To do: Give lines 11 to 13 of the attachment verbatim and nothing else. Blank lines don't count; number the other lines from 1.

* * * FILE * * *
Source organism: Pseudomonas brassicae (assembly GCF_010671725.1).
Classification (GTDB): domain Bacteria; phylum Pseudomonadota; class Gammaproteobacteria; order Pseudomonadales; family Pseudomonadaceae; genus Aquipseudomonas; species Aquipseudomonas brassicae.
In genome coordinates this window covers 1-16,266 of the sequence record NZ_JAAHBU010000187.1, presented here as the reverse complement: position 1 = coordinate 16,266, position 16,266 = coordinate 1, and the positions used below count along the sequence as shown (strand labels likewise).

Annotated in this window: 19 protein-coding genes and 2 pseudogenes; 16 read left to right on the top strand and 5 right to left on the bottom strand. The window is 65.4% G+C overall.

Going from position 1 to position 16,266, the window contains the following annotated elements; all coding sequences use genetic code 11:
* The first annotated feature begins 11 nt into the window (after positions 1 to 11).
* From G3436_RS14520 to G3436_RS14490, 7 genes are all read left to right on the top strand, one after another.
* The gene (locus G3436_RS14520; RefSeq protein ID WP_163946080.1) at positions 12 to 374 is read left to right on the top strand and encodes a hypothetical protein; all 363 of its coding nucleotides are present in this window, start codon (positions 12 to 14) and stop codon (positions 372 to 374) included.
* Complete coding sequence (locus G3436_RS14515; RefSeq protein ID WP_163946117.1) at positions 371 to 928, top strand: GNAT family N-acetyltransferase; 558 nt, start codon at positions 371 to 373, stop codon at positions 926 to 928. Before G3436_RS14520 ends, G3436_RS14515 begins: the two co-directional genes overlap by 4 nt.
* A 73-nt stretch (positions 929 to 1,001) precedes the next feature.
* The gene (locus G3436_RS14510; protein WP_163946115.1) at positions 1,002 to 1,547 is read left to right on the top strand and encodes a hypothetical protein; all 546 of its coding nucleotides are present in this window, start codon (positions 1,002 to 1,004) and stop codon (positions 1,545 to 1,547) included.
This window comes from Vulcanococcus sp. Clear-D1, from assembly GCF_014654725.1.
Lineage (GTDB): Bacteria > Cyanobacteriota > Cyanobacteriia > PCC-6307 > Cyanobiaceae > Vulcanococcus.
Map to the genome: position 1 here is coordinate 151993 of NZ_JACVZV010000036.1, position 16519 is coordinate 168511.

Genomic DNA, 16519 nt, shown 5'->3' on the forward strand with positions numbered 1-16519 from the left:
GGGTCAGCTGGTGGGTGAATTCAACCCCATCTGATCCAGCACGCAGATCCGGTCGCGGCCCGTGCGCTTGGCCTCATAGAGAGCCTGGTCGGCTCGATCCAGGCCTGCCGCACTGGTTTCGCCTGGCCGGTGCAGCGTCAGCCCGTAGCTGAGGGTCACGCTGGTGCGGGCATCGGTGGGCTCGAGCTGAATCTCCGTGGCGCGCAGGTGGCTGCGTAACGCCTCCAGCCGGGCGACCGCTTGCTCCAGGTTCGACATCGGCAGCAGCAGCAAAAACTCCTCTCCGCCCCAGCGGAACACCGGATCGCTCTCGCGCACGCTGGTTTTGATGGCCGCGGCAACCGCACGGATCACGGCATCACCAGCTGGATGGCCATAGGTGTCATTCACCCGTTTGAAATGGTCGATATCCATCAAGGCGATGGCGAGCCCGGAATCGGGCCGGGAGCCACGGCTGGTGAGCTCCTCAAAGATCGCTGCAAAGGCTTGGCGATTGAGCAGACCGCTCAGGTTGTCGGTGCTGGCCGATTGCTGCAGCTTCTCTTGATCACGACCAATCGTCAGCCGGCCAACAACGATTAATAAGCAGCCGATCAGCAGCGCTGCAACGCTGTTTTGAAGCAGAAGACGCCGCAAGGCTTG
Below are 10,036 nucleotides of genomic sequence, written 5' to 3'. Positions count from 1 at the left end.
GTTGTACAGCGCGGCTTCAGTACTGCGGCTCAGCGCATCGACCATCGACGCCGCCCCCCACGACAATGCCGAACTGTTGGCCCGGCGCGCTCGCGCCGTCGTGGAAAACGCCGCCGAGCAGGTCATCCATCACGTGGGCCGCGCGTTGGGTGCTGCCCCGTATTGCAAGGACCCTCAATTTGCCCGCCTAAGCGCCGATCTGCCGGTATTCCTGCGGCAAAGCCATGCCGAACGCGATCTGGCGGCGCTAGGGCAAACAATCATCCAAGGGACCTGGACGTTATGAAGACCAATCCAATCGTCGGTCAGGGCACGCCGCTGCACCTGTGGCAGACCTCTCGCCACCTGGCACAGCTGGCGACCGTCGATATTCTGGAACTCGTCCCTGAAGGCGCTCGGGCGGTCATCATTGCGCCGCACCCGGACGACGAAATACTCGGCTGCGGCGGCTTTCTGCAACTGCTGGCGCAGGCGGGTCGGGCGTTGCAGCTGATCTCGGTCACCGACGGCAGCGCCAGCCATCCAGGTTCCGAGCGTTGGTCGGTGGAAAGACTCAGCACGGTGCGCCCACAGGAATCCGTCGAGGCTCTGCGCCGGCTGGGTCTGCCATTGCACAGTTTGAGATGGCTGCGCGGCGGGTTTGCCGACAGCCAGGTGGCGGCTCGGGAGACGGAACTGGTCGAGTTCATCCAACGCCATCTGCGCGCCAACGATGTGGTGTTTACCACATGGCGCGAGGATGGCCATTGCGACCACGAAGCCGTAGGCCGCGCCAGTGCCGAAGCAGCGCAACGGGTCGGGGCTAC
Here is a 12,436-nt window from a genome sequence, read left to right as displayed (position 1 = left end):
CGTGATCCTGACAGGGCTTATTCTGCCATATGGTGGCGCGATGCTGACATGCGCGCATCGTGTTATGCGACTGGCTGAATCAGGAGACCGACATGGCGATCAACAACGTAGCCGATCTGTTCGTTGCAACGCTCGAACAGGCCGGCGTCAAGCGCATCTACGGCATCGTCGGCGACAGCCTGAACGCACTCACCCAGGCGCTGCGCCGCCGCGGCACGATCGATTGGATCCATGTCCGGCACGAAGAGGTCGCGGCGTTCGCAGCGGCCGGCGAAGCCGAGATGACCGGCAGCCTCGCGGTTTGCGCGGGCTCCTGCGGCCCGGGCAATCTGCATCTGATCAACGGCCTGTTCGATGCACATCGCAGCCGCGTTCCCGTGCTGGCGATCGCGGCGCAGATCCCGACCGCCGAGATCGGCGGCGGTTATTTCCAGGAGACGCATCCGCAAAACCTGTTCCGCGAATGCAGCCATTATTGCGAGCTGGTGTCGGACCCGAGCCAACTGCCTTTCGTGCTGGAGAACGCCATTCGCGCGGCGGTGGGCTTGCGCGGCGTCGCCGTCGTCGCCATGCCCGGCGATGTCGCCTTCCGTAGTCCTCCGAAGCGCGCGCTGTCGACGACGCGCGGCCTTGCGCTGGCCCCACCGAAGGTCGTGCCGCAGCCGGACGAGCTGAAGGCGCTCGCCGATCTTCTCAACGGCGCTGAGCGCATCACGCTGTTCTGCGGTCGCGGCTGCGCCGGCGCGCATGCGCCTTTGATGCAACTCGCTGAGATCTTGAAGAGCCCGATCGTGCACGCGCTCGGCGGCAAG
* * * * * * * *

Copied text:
* The gene (locus G3436_RS14510; protein WP_163946115.1) at positions 1,002 to 1,547 is read left to right on the top strand and encodes a hypothetical protein; all 546 of its coding nucleotides are present in this window, start codon (positions 1,002 to 1,004) and stop codon (positions 1,545 to 1,547) included.
This window comes from Vulcanococcus sp. Clear-D1, from assembly GCF_014654725.1.
Lineage (GTDB): Bacteria > Cyanobacteriota > Cyanobacteriia > PCC-6307 > Cyanobiaceae > Vulcanococcus.